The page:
If you’ve heard of zonkeys, ligers, or wholphins before, then you’re aware of some of the interesting animal “hybrids” that exist in nature or captivity. For creationists, these hybrids remind us of the original created kinds of Genesis 1—despite millennia of speciating effects.
Of the nearly twenty grolar bears known to exist, only one was found in the wild.
The combination of a polar bear and a grizzly bear (a type of brown bear) has been observed in both the wild and in captivity, but scientists have now released a full study of the hybrids born at Osnabruck Zoo in Germany. The two polar/grizzly hybrids were born in 2004 to their grizzly bear mother.
In many ways, the hybrid bears show traits that are a combination of grizzly and polar bear features. For example, they are slightly smaller than their father polar bear but larger than their mother grizzly; their heads are also in-between the slenderness of polar bear heads and the boxiness of grizzly heads; and their feet have a moderate amount of hair—less than the covered feet of polar bears, but more than the less hairy feet of grizzlies. Even microscopic images of their shafts of hair show a blend of polar and grizzly features.
Other features of the hybrids come from only one parent. For instance, the hybrids have visible tails, like their polar bear relatives; but they have small shoulder humps like brown bears. They also behave much more like polar bears, stamping on some objects and hurling others, actions that polar bears use frequently in the wild.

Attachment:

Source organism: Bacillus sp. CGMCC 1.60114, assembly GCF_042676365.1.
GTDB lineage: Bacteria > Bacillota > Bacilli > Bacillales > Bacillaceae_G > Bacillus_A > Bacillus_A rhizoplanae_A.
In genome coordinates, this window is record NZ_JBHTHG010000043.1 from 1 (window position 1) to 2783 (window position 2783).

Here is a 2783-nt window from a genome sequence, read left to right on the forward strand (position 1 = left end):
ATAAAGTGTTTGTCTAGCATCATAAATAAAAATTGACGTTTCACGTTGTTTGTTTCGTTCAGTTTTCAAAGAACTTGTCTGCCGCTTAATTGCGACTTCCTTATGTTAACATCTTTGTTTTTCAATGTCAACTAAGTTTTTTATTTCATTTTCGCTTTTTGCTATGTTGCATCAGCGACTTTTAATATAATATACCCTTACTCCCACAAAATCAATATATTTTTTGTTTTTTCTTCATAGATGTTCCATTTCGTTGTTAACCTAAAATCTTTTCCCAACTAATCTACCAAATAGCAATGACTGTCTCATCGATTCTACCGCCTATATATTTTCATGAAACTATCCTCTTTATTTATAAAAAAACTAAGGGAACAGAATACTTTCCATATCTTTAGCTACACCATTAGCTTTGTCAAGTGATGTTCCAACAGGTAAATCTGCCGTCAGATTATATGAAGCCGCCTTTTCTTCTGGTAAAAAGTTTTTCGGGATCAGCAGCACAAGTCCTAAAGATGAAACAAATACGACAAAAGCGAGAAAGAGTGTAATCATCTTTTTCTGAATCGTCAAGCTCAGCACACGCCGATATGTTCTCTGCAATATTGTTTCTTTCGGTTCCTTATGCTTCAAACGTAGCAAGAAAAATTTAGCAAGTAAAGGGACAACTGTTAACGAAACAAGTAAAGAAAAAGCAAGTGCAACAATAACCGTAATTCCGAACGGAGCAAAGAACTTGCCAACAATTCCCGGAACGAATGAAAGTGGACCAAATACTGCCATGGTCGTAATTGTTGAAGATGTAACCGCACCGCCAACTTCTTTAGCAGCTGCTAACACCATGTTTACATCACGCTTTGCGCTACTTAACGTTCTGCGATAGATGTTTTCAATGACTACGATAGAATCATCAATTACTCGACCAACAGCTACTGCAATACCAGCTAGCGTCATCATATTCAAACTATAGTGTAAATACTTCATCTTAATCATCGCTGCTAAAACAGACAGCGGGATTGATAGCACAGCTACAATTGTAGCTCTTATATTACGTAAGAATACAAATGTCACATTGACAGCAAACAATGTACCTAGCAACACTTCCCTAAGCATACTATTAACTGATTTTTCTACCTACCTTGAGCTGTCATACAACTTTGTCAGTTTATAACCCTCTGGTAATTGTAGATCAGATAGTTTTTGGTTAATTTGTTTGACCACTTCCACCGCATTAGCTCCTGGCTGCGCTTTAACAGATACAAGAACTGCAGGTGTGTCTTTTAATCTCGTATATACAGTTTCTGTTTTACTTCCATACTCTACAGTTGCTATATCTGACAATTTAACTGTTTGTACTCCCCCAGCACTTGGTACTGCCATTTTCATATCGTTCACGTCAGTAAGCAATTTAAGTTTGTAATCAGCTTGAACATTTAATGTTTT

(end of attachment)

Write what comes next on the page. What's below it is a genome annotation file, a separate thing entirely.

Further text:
Of the nearly twenty grolar bears known to exist, only one was found in the wild, as polar bears and grizzly bears have generally exclusive habitats. The scientists are waiting to determine if the female hybrid is fertile, which would suggest that a hybrid population could exist in the wild were the bears’ habitats to overlap more in the future.
Although the researchers believe the two species of bear split a few hundred thousand years ago, the ability of polar and grizzly bears to reproduce successfully also fits with the biblical view: that they descend from the same created kind through their ancestral bear representatives on the Ark about 4,500 years ago. And technically speaking, according to previous usage the two shouldn’t be considered separate “species” at all; they can reproduce successfully.
(For those interested in learning more about hybrids, or seeing some in real life, remember that the Creation Museum has both a zonkey (zebra x donkey) and a zorse (zebra x horse) in its petting zoo!)
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